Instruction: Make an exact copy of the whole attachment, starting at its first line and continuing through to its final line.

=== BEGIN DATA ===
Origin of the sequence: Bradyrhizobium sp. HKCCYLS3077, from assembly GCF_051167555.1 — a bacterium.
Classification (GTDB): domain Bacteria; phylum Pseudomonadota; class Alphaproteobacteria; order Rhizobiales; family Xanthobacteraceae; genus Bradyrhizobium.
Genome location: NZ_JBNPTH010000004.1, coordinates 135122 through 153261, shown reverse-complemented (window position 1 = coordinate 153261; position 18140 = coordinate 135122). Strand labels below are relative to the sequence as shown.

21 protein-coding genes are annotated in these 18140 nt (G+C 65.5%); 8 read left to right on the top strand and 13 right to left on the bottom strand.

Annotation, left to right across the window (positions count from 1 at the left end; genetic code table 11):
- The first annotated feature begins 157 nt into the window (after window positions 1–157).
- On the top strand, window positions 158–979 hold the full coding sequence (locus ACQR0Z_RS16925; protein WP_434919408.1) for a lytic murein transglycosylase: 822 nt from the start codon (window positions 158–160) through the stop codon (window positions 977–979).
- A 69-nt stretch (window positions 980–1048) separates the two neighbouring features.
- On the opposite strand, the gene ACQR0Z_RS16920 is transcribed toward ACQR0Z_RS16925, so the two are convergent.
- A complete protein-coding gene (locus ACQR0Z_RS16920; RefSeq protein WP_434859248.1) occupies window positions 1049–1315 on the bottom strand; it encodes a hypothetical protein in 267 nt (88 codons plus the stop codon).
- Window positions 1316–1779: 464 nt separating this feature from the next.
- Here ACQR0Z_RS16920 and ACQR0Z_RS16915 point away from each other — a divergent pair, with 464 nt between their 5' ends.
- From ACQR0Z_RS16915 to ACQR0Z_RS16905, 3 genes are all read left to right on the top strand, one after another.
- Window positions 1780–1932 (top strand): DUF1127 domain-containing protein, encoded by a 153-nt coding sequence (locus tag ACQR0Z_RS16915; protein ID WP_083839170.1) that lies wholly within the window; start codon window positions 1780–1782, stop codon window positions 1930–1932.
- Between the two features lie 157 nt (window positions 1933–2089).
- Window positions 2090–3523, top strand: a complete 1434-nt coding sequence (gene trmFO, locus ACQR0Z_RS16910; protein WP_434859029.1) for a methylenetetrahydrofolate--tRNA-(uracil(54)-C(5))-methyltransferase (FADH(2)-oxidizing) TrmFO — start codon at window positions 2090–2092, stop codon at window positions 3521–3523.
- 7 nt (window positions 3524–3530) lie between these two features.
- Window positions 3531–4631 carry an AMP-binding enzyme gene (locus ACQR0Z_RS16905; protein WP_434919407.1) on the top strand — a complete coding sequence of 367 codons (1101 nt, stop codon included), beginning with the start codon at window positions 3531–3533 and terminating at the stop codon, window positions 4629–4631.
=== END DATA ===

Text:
Origin of the sequence: Bradyrhizobium sp. HKCCYLS3077, from assembly GCF_051167555.1 — a bacterium.
Classification (GTDB): domain Bacteria; phylum Pseudomonadota; class Alphaproteobacteria; order Rhizobiales; family Xanthobacteraceae; genus Bradyrhizobium.
Genome location: NZ_JBNPTH010000004.1, coordinates 135122 through 153261, shown reverse-complemented (window position 1 = coordinate 153261; position 18140 = coordinate 135122). Strand labels below are relative to the sequence as shown.

21 protein-coding genes are annotated in these 18140 nt (G+C 65.5%); 8 read left to right on the top strand and 13 right to left on the bottom strand.

Annotation, left to right across the window (positions count from 1 at the left end; genetic code table 11):
- The first annotated feature begins 157 nt into the window (after window positions 1–157).
- On the top strand, window positions 158–979 hold the full coding sequence (locus ACQR0Z_RS16925; protein WP_434919408.1) for a lytic murein transglycosylase: 822 nt from the start codon (window positions 158–160) through the stop codon (window positions 977–979).
- A 69-nt stretch (window positions 980–1048) separates the two neighbouring features.
- On the opposite strand, the gene ACQR0Z_RS16920 is transcribed toward ACQR0Z_RS16925, so the two are convergent.
- A complete protein-coding gene (locus ACQR0Z_RS16920; RefSeq protein WP_434859248.1) occupies window positions 1049–1315 on the bottom strand; it encodes a hypothetical protein in 267 nt (88 codons plus the stop codon).
- Window positions 1316–1779: 464 nt separating this feature from the next.
- Here ACQR0Z_RS16920 and ACQR0Z_RS16915 point away from each other — a divergent pair, with 464 nt between their 5' ends.
- From ACQR0Z_RS16915 to ACQR0Z_RS16905, 3 genes are all read left to right on the top strand, one after another.
- Window positions 1780–1932 (top strand): DUF1127 domain-containing protein, encoded by a 153-nt coding sequence (locus tag ACQR0Z_RS16915; protein ID WP_083839170.1) that lies wholly within the window; start codon window positions 1780–1782, stop codon window positions 1930–1932.
- Between the two features lie 157 nt (window positions 1933–2089).
- Window positions 2090–3523, top strand: a complete 1434-nt coding sequence (gene trmFO, locus ACQR0Z_RS16910; protein WP_434859029.1) for a methylenetetrahydrofolate--tRNA-(uracil(54)-C(5))-methyltransferase (FADH(2)-oxidizing) TrmFO — start codon at window positions 2090–2092, stop codon at window positions 3521–3523.
- 7 nt (window positions 3524–3530) lie between these two features.
- Window positions 3531–4631 carry an AMP-binding enzyme gene (locus ACQR0Z_RS16905; protein WP_434919407.1) on the top strand — a complete coding sequence of 367 codons (1101 nt, stop codon included), beginning with the start codon at window positions 3531–3533 and terminating at the stop codon, window positions 4629–4631.